Public records serve a number of purposes for the American public, from crucial tasks like to keeping public officials and their offices in check to personal research like genealogy or school projects. In every state, requesting public records is approached in a slightly different manner, though for the most part the processes are parallel. What varies more, really, are the actual types of documents that make up the public record in each state. The definitions of public record are always established by way of a specific law. In New York, this is known as the Freedom of Information Law. You can read the entire FOIL at the New York Department of State.
New York’s laws are fairly liberal in their scope of public records, allowing you to get at a lot of different types of documents. According to FOIL, you can access any records associated with an “agency” in New York. An agency is defined as any state or city level board, office, or organization. This includes public authorities like the public fire and police departments, and investigative reports and audits associated with any of these organizations are also fair game for public records requesters.
Despite FOIL’s relatively wide range of documents, you may still come up against some resistance in requesting a record. While there are legitimate exemptions, make sure that you aren’t being bullied; things like who you are (identification), the format the original record was in (media type), and the format you’re requesting (within reason) are not relevant and should not have an effect on whether or not an office gives you their records.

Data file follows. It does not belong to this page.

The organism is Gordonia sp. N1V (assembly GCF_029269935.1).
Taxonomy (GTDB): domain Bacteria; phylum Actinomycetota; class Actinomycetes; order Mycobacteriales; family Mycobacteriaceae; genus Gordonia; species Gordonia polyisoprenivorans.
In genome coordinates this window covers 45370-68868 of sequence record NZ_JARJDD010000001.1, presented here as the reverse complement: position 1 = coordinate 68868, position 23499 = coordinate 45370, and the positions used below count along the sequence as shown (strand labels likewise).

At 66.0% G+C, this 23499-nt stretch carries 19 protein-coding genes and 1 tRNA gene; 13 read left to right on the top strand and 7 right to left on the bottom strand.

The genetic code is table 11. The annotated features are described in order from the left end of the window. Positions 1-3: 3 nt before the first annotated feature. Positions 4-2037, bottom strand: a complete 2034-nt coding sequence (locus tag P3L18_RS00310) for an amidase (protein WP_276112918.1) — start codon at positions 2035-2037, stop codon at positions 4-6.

Even so, some legitimate exemptions may be at play. In New York, the following are legitimate reasons for an agency to refuse to turn over part or all of a document.
- A clear and unwarranted invasion of an individual’s privacy.
- Any record which is made exempt under a separate law, which will then overwrite FOIL.
- Trade or commercial secrets, or financial records which involve a private company.
- Any materials that have been gathered by law enforcement agency and which, if turned over, could impede an ongoing investigation or put the public in further danger, or if the information might compromise a current trial or criminal proceeding.
- Any information which would endanger the life of any individual.
- Testing information or answer keys that may be used to cheat in school or government tests or on any government certifications.
There is currently no defined procedure for requesting public records in the state of New York. Even so, there is a generally accepted format that mimics how these requests are normally carried out that can help you make sure you have the best odds of getting a positive response. Start by writing an email or letter to the specific agency you are requesting records from. Most organizations have an employee to handle requests, but they likely won’t forward your request if you send it to the wrong place. Next, be sure to clearly state that you are requesting public records under FOIL. Finally, just state the information you’re looking for as specifically as possible, including dates and other identifying information to make the request as easy to field; that’s all there is too it.